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Special Considerations


Pressing, cleaning, or “restoring” a note is a common practice and should be taken into consideration during grading. Opinions range on the pros and cons of the subject. On one hand, altering a note can make it appear cleaner, bringing out the sharpness of the colours under the thin layer of dirt. Flatting methods make major folds less noticeable and distracting to the beholder, improving the overall eye-appeal.

On the other hand, altering a note can further damage the integrity of the paper and, depending on the method used, disintegrate the note over time. Furthermore, it hides or understates ware on the note, misleading the prospective grader. Pressing a note, for example, can camouflage a major fold, but it cannot repair the broken paper fibres within it. The wear is still there, but less noticeable to the untrained eye.

Finally, on a higher grade note, the act of flattening out inherent imperfections in the paper also eliminates the desirable qualities of a well printed Uncirculated note. The Bank of Canada 1954 series, for example, typically has shallow waves throughout the note caused by damp paper during the printing process. Restoring a note will ruin this desirable quality. Other irreversible changes include the elimination of embossing and a general change in the texture of the paper.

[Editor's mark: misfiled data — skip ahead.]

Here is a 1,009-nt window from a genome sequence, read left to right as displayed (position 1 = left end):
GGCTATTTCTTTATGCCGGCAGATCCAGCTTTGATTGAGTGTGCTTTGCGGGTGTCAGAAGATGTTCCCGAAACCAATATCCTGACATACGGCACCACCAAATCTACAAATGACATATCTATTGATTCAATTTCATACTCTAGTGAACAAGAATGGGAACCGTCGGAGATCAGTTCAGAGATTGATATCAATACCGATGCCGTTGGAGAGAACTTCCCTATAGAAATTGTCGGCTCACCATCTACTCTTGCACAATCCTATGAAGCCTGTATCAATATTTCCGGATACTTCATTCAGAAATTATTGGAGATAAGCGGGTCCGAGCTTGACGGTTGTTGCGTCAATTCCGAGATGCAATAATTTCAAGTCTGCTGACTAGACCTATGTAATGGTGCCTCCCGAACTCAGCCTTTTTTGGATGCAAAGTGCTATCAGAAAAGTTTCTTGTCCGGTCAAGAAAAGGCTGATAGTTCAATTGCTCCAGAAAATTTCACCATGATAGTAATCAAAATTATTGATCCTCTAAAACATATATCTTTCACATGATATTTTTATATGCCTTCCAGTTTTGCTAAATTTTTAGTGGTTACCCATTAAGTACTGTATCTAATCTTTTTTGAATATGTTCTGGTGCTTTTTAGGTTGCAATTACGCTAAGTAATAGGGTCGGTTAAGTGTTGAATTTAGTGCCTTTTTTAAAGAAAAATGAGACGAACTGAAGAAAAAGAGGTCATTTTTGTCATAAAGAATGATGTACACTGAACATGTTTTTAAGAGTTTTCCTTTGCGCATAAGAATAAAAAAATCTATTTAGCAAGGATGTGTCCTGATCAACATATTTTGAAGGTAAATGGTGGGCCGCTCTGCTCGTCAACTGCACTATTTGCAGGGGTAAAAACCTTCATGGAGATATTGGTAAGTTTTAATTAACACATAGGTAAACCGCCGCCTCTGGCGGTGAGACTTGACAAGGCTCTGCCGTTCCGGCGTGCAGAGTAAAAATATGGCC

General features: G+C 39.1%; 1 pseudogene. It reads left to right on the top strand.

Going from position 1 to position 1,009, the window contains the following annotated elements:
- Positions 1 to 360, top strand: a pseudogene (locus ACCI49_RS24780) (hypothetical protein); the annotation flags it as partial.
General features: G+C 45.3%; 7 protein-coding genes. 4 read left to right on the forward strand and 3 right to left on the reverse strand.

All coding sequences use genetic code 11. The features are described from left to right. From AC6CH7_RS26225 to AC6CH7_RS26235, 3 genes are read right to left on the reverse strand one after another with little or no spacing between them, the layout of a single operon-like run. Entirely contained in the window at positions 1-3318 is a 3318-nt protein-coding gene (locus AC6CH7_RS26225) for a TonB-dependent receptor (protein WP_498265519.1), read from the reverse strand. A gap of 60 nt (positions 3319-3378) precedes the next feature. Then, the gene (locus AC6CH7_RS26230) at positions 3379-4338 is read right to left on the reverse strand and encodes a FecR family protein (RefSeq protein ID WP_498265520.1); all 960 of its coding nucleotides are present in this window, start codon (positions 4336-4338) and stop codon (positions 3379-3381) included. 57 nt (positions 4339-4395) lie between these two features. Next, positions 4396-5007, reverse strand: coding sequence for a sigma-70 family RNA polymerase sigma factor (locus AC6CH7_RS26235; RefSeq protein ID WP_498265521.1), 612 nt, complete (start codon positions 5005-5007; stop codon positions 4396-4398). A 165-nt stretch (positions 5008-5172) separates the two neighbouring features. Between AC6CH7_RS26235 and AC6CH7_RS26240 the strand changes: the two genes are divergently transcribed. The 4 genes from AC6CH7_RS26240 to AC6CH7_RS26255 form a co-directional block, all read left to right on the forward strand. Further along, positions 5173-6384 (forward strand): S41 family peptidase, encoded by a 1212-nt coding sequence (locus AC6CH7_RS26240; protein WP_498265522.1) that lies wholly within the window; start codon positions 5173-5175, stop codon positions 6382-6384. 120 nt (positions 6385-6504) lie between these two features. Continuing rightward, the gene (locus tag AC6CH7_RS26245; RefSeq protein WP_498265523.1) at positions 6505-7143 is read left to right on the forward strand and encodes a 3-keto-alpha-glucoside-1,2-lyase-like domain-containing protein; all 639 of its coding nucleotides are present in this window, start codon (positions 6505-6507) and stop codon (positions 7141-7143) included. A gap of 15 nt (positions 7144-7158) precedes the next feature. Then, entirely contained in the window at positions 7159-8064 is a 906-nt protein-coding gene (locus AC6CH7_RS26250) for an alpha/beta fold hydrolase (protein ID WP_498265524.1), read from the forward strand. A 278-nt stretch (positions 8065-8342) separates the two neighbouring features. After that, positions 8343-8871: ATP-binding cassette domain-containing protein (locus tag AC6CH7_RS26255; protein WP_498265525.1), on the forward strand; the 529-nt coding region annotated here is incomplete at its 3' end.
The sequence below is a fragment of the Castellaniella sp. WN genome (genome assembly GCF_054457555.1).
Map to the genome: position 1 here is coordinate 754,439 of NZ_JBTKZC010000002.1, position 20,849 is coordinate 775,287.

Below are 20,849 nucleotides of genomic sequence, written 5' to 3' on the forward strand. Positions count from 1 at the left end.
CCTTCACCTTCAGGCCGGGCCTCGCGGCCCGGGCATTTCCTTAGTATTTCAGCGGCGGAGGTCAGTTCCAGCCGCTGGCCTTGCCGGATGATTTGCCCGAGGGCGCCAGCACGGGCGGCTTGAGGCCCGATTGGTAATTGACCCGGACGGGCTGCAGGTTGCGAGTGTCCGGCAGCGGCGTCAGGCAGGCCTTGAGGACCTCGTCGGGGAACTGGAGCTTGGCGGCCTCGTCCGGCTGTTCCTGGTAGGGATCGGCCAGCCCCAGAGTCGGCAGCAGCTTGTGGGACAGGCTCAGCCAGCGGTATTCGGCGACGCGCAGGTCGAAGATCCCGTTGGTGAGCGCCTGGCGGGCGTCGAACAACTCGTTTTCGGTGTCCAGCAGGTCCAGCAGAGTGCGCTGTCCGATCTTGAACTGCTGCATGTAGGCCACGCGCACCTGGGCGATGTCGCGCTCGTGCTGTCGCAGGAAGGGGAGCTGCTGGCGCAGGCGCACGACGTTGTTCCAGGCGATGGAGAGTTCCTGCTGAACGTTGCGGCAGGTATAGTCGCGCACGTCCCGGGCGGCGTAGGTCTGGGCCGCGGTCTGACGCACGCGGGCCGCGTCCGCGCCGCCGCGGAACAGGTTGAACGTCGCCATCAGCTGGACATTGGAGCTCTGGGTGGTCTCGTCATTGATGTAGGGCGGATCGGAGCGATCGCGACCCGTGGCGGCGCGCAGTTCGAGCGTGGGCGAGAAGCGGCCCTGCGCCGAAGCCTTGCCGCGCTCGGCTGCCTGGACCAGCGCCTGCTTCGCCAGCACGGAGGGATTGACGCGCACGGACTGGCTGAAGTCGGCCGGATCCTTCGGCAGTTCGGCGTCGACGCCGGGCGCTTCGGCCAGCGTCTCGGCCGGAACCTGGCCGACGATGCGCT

If a note is unaltered and has not gone through a restoring process and receives the grade of EF or higher it will receive an auxiliary designation of ORIGINAL stated on the holder directly beneath the number grade.


Damage to a note, outside of the normal realm of the notes grade, will be mentioned separate from the grade of the note in the comments section of the certificate. Other characteristics of the note will be taken into account for the assessment of the grade, disregarding any unusual damage. No net grade will be given.

One exception to the rule exists and that is that a damaged note may never reach the designation of UNC-60 or higher. The damage to the note is a sign of wear and hence is contrary to the definition of an uncirculated note showing ‘no signs of wear’. If an otherwise Uncirculated note has a pen mark or pinhole, for example, it will receive a grade of AU-55.

Special Serial Numbers

Special serial number collectors make up a large and important sub-market of the hobby. Anomalies such as RADAR notes, birthday notes, repeaters, low serial numbers, ladder notes and million number notes are highly sought after pieces and deserve mention. Any mention of these special serial numbers will appear in the comments section of the certificate.

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